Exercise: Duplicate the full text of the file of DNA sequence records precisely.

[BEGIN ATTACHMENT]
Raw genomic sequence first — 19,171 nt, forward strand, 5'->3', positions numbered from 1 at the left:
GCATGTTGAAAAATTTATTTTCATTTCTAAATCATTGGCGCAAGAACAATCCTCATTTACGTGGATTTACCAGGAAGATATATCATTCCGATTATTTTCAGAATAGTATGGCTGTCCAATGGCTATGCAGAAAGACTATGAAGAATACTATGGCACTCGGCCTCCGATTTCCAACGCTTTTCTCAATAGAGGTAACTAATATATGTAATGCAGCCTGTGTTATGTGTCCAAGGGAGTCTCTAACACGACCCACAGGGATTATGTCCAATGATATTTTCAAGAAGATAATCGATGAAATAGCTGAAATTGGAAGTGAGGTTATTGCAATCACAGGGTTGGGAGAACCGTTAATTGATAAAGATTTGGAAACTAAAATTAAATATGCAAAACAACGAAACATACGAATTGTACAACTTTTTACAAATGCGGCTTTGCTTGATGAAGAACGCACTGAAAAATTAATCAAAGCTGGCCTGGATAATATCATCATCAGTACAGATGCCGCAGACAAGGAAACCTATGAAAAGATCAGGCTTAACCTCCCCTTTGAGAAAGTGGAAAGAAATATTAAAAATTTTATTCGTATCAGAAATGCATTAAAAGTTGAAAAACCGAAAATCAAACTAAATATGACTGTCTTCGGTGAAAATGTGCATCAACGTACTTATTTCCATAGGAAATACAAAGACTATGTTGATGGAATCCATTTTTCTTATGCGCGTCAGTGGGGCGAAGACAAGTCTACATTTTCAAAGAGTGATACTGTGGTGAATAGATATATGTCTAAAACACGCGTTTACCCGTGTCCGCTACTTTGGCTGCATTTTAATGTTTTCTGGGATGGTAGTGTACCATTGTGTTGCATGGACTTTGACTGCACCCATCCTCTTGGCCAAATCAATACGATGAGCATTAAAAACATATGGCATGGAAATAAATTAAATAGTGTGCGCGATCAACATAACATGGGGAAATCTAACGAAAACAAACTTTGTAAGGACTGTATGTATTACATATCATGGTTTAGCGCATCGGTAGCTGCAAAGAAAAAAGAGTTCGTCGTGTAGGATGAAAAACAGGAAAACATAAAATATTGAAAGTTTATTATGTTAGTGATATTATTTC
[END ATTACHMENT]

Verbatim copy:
Raw genomic sequence first — 19,171 nt, forward strand, 5'->3', positions numbered from 1 at the left:
GCATGTTGAAAAATTTATTTTCATTTCTAAATCATTGGCGCAAGAACAATCCTCATTTACGTGGATTTACCAGGAAGATATATCATTCCGATTATTTTCAGAATAGTATGGCTGTCCAATGGCTATGCAGAAAGACTATGAAGAATACTATGGCACTCGGCCTCCGATTTCCAACGCTTTTCTCAATAGAGGTAACTAATATATGTAATGCAGCCTGTGTTATGTGTCCAAGGGAGTCTCTAACACGACCCACAGGGATTATGTCCAATGATATTTTCAAGAAGATAATCGATGAAATAGCTGAAATTGGAAGTGAGGTTATTGCAATCACAGGGTTGGGAGAACCGTTAATTGATAAAGATTTGGAAACTAAAATTAAATATGCAAAACAACGAAACATACGAATTGTACAACTTTTTACAAATGCGGCTTTGCTTGATGAAGAACGCACTGAAAAATTAATCAAAGCTGGCCTGGATAATATCATCATCAGTACAGATGCCGCAGACAAGGAAACCTATGAAAAGATCAGGCTTAACCTCCCCTTTGAGAAAGTGGAAAGAAATATTAAAAATTTTATTCGTATCAGAAATGCATTAAAAGTTGAAAAACCGAAAATCAAACTAAATATGACTGTCTTCGGTGAAAATGTGCATCAACGTACTTATTTCCATAGGAAATACAAAGACTATGTTGATGGAATCCATTTTTCTTATGCGCGTCAGTGGGGCGAAGACAAGTCTACATTTTCAAAGAGTGATACTGTGGTGAATAGATATATGTCTAAAACACGCGTTTACCCGTGTCCGCTACTTTGGCTGCATTTTAATGTTTTCTGGGATGGTAGTGTACCATTGTGTTGCATGGACTTTGACTGCACCCATCCTCTTGGCCAAATCAATACGATGAGCATTAAAAACATATGGCATGGAAATAAATTAAATAGTGTGCGCGATCAACATAACATGGGGAAATCTAACGAAAACAAACTTTGTAAGGACTGTATGTATTACATATCATGGTTTAGCGCATCGGTAGCTGCAAAGAAAAAAGAGTTCGTCGTGTAGGATGAAAAACAGGAAAACATAAAATATTGAAAGTTTATTATGTTAGTGATATTATTTC